California plays a less decisive role in directly supporting environmental sciences and energy research, which depend heavily on federal support, but Brown has signaled a desire to step in if Trump pulls the plug. “We’ve got the scientists, we’ve got the lawyers, and we’re ready to fight,” Brown said at the American Geophysical Union Conference in San Francisco. He even suggested that if Trump follows through on some advisers’ ambitions to end NASA’s role in climate science, California could step in and “launch its own damn satellite.”
Though Trump campaigned on the idea of deporting America’s estimated 11 million undocumented immigrants, he has more recently said he will focus first on deporting 2 million to 3 million immigrants with criminal records—a number that would presumably include many people who’ve committed minor infractions. (Only about 820,000 undocumented immigrants have been convicted of crimes, according to the nonpartisan Migration Policy Institute.) But pursuing mass deportations in California won’t be easy. A 2014 law bans state authorities from holding immigrants convicted of minor crimes for any longer than required by criminal law, thereby protecting them from being turned over to federal authorities for deportation. Many California cities have even broader “sanctuary city” policies.
Last month, state legislators introduced a package of bills that would go even further: Legislation authored by de León would bar state and local authorities from enforcing immigration laws, limit records sharing with federal immigration officials, and create “safe zones” at schools, hospitals, and courthouses where immigration enforcement would be prohibited. “To the millions of undocumented residents pursuing and contributing to the California Dream, the state of California will be your wall of justice should the incoming administration adopt an inhumane and overreaching mass-deportation policy,” de León said last month.
Other proposed bills would subsidize immigrant legal services by training public defenders in immigration law and setting up a fund to cover legal bills for immigrants caught up in deportation proceedings. Studies have shown that immigrants with a lawyer are far more likely to succeed in challenging deportation proceedings. Los Angeles last month announced a $10 million immigrant legal fund; the San Francisco Public Defender’s Office has proposed a similar $5 million fund.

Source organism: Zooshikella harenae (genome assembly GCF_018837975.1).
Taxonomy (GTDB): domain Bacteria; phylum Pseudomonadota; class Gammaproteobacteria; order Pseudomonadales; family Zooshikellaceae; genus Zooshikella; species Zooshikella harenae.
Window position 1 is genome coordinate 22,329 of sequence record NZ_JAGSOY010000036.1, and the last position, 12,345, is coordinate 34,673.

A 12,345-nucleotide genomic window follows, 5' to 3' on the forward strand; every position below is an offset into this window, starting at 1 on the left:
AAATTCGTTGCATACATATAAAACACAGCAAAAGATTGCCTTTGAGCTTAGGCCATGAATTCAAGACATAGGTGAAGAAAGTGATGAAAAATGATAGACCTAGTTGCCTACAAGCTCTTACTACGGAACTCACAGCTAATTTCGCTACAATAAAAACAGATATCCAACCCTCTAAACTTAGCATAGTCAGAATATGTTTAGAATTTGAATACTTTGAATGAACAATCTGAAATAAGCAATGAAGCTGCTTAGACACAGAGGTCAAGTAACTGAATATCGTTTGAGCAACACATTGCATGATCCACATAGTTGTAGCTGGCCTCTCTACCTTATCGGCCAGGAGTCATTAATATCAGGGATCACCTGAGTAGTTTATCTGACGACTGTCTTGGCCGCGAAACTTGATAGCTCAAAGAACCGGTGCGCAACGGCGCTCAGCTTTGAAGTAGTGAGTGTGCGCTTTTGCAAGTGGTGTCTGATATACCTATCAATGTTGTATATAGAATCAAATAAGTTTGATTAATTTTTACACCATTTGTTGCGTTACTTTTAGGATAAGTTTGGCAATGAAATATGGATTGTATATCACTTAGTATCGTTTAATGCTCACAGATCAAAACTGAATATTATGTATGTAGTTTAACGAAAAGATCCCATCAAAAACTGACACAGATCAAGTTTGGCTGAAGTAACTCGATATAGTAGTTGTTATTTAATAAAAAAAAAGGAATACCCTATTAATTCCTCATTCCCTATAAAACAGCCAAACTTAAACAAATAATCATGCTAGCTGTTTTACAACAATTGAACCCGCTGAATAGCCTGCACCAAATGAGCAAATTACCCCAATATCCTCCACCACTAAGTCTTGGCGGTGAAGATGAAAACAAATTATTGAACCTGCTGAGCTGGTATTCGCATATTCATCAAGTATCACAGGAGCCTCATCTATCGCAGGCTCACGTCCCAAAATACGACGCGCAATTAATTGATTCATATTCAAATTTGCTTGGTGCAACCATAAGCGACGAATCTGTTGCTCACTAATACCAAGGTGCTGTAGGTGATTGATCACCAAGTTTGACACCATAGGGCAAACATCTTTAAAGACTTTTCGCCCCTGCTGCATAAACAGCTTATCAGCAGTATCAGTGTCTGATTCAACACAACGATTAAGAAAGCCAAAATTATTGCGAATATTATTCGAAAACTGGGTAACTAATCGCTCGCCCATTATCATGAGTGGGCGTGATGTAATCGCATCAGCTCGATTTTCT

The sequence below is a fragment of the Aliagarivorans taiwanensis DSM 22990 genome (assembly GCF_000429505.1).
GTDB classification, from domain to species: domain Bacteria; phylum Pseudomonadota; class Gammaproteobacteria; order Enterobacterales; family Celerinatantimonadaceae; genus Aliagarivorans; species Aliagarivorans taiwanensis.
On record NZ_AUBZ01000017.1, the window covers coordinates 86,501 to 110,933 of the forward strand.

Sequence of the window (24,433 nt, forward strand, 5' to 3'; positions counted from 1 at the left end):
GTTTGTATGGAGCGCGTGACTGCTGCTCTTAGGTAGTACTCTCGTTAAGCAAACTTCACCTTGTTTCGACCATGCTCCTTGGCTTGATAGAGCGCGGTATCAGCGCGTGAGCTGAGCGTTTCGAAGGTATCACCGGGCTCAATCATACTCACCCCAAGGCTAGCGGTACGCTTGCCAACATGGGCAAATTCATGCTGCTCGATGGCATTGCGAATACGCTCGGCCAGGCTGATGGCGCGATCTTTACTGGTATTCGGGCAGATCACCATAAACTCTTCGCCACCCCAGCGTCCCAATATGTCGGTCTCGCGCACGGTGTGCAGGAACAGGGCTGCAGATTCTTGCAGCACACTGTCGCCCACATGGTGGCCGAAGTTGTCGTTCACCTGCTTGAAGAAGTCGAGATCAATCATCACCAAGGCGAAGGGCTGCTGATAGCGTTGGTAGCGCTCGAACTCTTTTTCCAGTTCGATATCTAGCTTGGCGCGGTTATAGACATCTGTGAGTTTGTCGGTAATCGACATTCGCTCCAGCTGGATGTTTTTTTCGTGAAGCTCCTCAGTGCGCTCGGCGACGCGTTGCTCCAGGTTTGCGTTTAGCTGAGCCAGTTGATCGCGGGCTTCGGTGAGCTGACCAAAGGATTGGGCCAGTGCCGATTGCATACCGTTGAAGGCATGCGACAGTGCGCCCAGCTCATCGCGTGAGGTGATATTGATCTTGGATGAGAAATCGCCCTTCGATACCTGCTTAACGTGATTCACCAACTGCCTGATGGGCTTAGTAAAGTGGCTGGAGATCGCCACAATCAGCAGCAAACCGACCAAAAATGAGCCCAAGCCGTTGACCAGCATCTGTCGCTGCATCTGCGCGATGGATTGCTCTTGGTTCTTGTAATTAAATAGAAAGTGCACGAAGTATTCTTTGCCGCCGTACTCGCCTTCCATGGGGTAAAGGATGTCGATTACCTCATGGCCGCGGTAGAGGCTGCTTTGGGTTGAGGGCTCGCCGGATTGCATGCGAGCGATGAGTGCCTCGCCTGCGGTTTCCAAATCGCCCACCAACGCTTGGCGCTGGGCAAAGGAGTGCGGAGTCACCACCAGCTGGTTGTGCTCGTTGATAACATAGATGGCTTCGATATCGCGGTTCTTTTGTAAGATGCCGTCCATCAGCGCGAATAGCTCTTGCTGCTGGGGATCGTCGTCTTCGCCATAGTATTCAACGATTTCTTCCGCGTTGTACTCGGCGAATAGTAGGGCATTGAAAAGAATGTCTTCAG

More than a quarter of immigrants in the United States illegally live in California. In 1994, voters approved Proposition 187, a ballot measure making undocumented immigrants ineligible for public benefits. But since then, the state has moved sharply in the other direction. In 2011, Brown signed the California DREAM Act, allowing Californians who came to the country illegally when they were children to apply for financial aid from state colleges. In 2013, California allowed undocumented immigrants to obtain driver’s licenses, qualify for in-state tuition, and obtain law and other professional licenses. Last year, the state expanded its California-only Medicaid (Medi-Cal) program to undocumented children.
Anticipating that the Trump administration could use records collected through such programs to identify and round up undocumented immigrants, the American Civil Liberties Union is pushing for further safeguards here. “We’re concerned about ensuring that information is protected and can remain confidential,” says Jennie Pasquarella, the director of immigrant rights for the ACLU of California. “It is critical that California first show a model for the rest of the country—our values as a state that is filled with immigrants.” California’s Kamala Harris announced earlier this month that her first act as a US senator would be to co-sponsor legislation to protect the nation’s 744,000 “DREAMers” from deportation.
Republicans and Trump have vowed to repeal the Affordable Care Act—but in California the law is overwhelmingly popular and successful. The law has provided $20 billion for the Medi-Cal program and for insurance subsidies for 1.2 million Californians, helping to cut the state’s uninsured rate by half, from 6.5 million people in 2012 to 3.3 million in 2015. Patient advocacy groups don’t want to give up those gains. In December, the California Endowment announced that it would spend $25 million over three years to defend against federal cuts to Obamacare and other social programs. “California has made great progress both economically and on the health front over the past several years,” says Daniel Zingale, senior vice president of the Endowment’s Healthy California program. “We think it is important to defend that from threats in Washington.”
Several California leaders are even pushing Trump to replace Obamacare with “Medicare for All,” a.k.a. single-payer health care. “The one I am counting on the most [to push nationalized health care] is Trump,” RoseAnn DeMoro, the head of the Oakland-based National Nurses United union, told Politico, citing Trump’s “international perspective” as a businessman and the fact that his wife comes from Slovenia, which has a single-payer system. Another major backer of “Medicare for All” is California Lt. Governor Gavin Newsom, who as mayor of San Francisco in 2007 launched Healthy San Francisco, a health care plan available to all city residents regardless of their immigration status, employment, or preexisting conditions.